+
Chapter 21: Calcium Channel Blockers Test Bank

Chapter 21: Calcium Channel Blockers Test Bank

Rating:
Rating
(0)
Author: brecht 2017
Description:

Click link for more description

http://homework.plus/chapter-21-calcium-channel-blockers-test-bank/

Chapter 21: Calcium Channel Blockers
Test Bank
MULTIPLE CHOICE
1.   A patient who has stable angina pectoris and a history of previous myocardial infarction takes nitroglycerin and verapamil. The patient asks the primary care nurse practitioner (NP) why it is necessary to take verapamil. The NP should tell the patient that verapamil:
a.

improves blood flow and oxygen delivery to the heart.

b.

increases the rate of contraction of the cardiac muscle.

c.

increases the force of contraction of the cardiac muscle.

d.

has a positive inotropic effect to increase cardiac output.

2.   A patient who takes nitroglycerin for stable angina pectoris develops hypertension. The primary care NP should contact the patient’s cardiologist to discuss adding:
a.

amlodipine (Norvasc).

b.

diltiazem (Cardizem).

c.

verapamil HCl (Calan).

d.

nifedipine (Procardia XL).

3.   A patient who has stable angina is taking nitroglycerin and a â-blocker. The patient tells the primary care NP that the cardiologist is considering adding a calcium channel blocker. The NP should anticipate that the cardiologist will prescribe:
a.

isradipine (DynaCirc).

b.

nicardipine (Cardene).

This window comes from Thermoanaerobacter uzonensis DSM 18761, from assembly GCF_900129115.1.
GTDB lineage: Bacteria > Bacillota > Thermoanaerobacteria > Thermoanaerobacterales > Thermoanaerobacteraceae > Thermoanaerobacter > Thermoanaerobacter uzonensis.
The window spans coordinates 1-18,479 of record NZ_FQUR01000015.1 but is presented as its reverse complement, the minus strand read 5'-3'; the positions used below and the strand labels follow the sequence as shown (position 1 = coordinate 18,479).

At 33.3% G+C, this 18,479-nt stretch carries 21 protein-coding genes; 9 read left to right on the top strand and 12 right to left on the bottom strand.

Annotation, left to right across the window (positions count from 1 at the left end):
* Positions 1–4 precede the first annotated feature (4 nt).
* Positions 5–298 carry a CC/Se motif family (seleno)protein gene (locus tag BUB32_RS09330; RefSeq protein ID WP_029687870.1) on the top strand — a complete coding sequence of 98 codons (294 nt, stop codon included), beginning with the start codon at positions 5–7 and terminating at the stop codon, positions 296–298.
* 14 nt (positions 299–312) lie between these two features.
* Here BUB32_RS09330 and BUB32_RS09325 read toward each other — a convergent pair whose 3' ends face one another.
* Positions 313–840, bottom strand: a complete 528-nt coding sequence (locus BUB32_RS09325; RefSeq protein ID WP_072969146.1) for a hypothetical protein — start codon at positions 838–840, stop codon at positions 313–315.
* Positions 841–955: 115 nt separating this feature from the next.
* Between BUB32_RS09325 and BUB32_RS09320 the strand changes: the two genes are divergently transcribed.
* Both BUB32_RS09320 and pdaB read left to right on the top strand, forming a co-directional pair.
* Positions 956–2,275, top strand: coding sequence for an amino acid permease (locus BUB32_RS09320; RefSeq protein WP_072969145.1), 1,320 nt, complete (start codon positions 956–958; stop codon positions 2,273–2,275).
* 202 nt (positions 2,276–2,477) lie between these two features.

c.

verapamil HCl (Calan).

d.

nifedipine (Procardia XL).

4.   A patient who has angina is taking nitroglycerin and long-acting nifedipine. The primary care NP notes a persistent blood pressure of 90/60 mm Hg at several follow-up visits. The patient reports lightheadedness associated with standing up. The NP should consult with the patient’s cardiologist about changing the medication to:
a.

amlodipine (Norvasc).

b.

isradipine (DynaCirc).

c.

verapamil HCl (Calan).

d.

short-acting nifedipine (Procardia).

5.   An African-American patient who is obese has persistent blood pressure readings greater than 150/95 mm Hg despite treatment with a thiazide diuretic. The primary care NP should consider prescribing a(n):
a.

angiotensin receptor blocker.

b.

â-blocker.

c.

ACE inhibitor.

d.

calcium channel blocker.


(more)
See More
Try a College Course Free

Sophia’s self-paced online courses are a great way to save time and money as you earn credits eligible for transfer to over 2,000 colleges and universities.*

Begin Free Trial
No credit card required

25 Sophia partners guarantee credit transfer.

221 Institutions have accepted or given pre-approval for credit transfer.

* The American Council on Education's College Credit Recommendation Service (ACE Credit®) has evaluated and recommended college credit for 20 of Sophia’s online courses. More than 2,000 colleges and universities consider ACE CREDIT recommendations in determining the applicability to their course and degree programs.

Tutorial